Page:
5.Beethoven’s coffee bombs

Beethoven is best known for his nine symphonies, but not as well known for his peculiar coffee preparation habits. Unable to begin his day without enjoying a cup of coffee (nothing peculiar about that) he would count his coffee beans, insisting on 60 per cup. This is still not all that peculiar for those in the know, as 60 beans is a mere 10 beans more than the average cup contains.

However, he would simply grind the beans up and pour boiling water over them. Thus, in comparison to modern coffee, which goes through various processes, the caffeine quantity in Beethoven’s cup would have been sufficient to have your heart detonate in your chest.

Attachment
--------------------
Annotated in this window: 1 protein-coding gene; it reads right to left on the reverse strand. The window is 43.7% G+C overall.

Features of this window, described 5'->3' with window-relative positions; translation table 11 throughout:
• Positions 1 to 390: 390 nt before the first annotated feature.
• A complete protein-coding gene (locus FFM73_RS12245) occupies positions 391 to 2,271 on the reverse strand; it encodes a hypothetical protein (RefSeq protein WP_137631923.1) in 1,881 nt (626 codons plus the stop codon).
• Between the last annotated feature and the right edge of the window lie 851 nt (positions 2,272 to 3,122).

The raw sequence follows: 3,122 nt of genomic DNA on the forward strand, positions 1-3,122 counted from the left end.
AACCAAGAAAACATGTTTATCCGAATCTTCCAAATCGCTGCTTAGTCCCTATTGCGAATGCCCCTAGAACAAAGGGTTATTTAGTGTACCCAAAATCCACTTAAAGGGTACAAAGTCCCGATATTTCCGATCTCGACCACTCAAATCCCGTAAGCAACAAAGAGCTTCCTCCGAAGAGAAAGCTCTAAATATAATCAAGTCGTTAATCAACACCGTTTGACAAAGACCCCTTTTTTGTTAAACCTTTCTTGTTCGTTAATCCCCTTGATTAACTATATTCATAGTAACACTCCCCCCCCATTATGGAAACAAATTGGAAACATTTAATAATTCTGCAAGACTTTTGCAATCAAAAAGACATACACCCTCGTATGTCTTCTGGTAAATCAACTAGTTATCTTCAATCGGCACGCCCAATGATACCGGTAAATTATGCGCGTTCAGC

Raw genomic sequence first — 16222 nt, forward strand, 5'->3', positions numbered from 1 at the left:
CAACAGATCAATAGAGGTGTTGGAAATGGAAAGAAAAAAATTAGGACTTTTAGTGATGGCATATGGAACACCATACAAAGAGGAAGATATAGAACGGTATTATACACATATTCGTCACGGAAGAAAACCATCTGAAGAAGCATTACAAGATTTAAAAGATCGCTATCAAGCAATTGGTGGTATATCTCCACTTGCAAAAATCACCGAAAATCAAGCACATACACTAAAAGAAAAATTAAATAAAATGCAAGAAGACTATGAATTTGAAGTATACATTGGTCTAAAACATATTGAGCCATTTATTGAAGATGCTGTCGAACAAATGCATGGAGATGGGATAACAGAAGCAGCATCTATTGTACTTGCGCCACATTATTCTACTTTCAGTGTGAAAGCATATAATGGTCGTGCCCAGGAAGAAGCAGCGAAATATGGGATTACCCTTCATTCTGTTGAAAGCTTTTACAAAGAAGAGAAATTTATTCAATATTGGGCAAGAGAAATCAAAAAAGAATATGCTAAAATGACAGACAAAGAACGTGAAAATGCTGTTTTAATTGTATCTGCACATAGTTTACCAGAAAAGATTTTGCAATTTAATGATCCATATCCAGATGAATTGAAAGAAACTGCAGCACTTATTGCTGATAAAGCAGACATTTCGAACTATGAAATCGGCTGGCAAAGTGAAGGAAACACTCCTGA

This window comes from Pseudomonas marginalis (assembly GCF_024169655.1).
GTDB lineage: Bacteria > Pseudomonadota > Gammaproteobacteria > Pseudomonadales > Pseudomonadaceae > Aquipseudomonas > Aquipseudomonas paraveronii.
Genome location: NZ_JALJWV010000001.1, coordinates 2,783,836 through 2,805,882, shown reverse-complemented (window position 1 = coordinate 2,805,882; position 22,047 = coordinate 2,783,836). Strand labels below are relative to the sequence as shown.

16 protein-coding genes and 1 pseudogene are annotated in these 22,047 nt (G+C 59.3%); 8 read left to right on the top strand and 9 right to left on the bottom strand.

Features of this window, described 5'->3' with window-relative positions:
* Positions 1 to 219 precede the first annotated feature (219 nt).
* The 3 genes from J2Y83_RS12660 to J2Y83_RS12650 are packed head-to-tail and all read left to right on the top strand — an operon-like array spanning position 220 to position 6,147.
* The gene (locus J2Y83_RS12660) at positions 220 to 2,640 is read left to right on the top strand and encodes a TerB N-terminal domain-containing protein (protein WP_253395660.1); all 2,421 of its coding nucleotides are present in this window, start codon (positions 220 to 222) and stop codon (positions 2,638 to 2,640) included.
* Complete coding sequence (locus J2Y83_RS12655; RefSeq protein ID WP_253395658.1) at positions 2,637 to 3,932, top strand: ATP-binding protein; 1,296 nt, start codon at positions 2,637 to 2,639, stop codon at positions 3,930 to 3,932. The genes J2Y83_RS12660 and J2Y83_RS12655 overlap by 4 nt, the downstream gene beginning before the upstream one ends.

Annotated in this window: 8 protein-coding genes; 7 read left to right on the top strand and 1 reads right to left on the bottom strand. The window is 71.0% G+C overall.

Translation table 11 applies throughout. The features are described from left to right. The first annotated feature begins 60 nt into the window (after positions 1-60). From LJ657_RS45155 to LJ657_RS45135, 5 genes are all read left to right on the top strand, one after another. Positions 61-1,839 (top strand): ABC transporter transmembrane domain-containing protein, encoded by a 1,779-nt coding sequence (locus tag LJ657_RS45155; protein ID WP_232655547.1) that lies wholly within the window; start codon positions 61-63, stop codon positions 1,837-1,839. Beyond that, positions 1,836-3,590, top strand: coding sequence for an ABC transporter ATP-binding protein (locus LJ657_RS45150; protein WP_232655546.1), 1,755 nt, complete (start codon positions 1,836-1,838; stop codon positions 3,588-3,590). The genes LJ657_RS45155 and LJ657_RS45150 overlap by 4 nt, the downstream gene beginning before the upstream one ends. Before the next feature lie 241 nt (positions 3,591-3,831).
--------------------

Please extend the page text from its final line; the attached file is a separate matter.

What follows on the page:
6.Coffee bean or coffee fruit?

Interestingly, while resembling a bean, coffee ‘beans’ are actually berry pits or seeds. The obvious questions is so what? Does it make a difference if we refer to it as a bean or a seed? Surely coffee is coffee no matter how we label the bean or seed from whence it comes?

Actually, it does make a difference. You may be surprised to discover how different coffee can taste when it is light roasted. In dark roasted coffee the main flavour is the roast. Light roasted coffee yields more delicate, floral and fruity notes. But the best part is this: Regardless of your preference for light, medium or dark roasted coffee you can happily consume your java any way you like without being hunted by coffee Schnufflers or being thrown into the sea.

Friday, October 13, 2017